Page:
In layman’s terms, augmented reality is where your view of the real, physical world is added to by some computer-generated input, whether that’s sound, pictures, or GPS information. Think Arnie’s robotic POV in the Terminator movies—but think benign!
The Master Key
Writer Frank L. Baum, best known for his Oz books, came up with the idea for augmented reality back in 1901, in his story The Master Key, in which a kid gets a pair of fancy specs which tell him whether the people he sees are good, evil, wise, foolish, kind, or cruel.
It took another ninety years for anything like that to become operational, but, in 1992, the US Army trialled an AR system in combat vehicles that used two-way streams to channel real-time simulation data between live and virtual players. Obviously these guys were thinking of developments in weaponry, but they also suggested how the tech might be used in civilian life—in architectural and scientific visualisations, manufacturing, training, and gaming.
ARQuake, rattle and roll
And, sure enough, in 2000, ARQuake was unveiled. The first outdoor mobile augmented reality game, and a spin-off of Quake, this was a first-person shooter that used GPS, a special controller, and a hybrid magnetic and inertial orientation sensor, to let you strap a laptop onto a backpack and run around the real world firing virtual bullets at monsters and buildings that the game overlaid onto your actual surroundings. One mainly for the boffins due to its high price (and unflattering headgear) it still gave us a glimpse into what AR could do…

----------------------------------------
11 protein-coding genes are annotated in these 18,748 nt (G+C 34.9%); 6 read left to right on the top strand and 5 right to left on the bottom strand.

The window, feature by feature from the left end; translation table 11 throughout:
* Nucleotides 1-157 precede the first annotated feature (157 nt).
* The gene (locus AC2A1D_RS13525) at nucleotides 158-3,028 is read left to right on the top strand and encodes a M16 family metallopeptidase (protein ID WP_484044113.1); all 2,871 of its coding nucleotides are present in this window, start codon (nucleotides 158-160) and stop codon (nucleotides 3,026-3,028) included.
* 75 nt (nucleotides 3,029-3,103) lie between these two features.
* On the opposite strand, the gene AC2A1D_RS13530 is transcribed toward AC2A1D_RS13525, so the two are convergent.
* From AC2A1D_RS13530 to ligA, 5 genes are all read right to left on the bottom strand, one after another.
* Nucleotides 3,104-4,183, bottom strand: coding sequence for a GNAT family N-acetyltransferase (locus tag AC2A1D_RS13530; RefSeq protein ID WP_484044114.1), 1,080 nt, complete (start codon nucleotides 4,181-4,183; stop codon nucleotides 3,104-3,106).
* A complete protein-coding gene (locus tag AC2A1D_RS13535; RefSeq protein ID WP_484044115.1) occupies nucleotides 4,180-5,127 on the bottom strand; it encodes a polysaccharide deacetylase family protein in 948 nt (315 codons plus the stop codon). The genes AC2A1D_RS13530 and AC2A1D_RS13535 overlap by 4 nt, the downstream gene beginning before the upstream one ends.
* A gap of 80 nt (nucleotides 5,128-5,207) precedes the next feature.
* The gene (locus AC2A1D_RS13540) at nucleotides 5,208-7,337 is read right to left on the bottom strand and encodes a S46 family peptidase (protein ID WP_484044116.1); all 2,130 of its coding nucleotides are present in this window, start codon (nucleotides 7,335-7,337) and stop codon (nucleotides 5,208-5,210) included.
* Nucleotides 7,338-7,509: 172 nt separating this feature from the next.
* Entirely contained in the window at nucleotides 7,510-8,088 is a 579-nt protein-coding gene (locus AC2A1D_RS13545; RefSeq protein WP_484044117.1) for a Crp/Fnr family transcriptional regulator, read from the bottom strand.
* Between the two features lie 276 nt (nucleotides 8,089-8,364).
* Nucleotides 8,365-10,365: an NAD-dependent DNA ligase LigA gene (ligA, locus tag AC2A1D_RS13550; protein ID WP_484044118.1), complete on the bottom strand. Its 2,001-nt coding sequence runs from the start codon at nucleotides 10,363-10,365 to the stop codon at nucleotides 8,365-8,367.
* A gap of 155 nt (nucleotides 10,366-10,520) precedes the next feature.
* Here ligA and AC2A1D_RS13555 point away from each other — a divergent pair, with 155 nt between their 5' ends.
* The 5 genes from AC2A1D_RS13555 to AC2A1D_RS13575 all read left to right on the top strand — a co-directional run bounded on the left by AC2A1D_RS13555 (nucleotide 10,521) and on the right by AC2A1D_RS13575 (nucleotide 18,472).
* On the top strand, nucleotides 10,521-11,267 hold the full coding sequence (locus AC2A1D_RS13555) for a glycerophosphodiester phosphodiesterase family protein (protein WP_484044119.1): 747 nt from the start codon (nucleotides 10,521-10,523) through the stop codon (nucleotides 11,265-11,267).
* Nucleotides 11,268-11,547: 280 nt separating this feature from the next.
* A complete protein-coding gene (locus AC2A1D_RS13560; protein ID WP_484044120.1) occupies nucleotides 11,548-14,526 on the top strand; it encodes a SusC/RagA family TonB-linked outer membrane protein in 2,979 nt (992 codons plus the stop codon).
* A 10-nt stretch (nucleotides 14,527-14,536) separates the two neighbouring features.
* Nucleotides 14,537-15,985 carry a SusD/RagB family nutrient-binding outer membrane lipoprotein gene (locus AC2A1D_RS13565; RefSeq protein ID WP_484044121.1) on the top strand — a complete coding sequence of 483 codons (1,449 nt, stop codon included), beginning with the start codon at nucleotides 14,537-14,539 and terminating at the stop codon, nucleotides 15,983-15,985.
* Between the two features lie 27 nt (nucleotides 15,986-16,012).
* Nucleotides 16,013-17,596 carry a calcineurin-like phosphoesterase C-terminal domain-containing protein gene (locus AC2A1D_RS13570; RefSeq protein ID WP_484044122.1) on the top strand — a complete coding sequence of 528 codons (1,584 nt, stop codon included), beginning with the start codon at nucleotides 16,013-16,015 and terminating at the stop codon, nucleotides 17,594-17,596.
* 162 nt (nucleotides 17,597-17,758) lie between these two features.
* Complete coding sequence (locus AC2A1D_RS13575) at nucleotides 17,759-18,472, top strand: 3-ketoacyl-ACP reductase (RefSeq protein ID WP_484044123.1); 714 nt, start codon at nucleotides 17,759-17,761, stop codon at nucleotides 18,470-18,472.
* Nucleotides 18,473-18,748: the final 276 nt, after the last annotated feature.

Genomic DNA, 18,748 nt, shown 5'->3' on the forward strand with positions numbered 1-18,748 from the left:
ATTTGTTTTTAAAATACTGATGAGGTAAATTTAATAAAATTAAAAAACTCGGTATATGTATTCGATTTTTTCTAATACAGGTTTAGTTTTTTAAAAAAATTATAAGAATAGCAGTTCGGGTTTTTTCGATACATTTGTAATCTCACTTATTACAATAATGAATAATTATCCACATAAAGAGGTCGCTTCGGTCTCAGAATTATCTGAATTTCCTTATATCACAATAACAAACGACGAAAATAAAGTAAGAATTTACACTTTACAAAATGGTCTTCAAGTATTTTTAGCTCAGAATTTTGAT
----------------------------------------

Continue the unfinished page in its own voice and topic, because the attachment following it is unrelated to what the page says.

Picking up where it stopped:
The magic map
So, how, you ask, does all this obscure high-tech wizardry affect me? Well, if you get your hands on a Nokia smartphone, like the new Lumia 920 or 820, or even the slightly older Lumia 710, 800 or 900, you’ll be able to access Nokia’s augmented reality app, Nokia City Lens. This is a location-based gizmo that uses the phone’s viewfinder and Nokia Maps to give you a 3D what’s-what view of your neighbourhood. Hold your phone up so the camera can see where you are, and the app will immediately overlay your street-view with virtual signs to the best places to eat, drink, sightsee, or shop.
Keeps you ontrack, offline
And don’t worry if you’re temporarily offline—Nokia have that covered. The Lumia 920 and Lumia 820 can put you on the map even without internet access, using their autonomous assisted GPS and GLONASS receivers. Handy? You bet. We’ve all followed our GPS to some unfamiliar street and then stood scratching our heads because we couldn’t find the café that was allegedly under our noses—well, Nokia City Lens can solve that particular bugbear by showing you exactly where to go. As well as labelling what you’re looking at, it will, of course, also give directions, and allow you to share your findings with your friends. Snazzy, hey?
What’s more, we’re sure Frank L. Baum would have approved.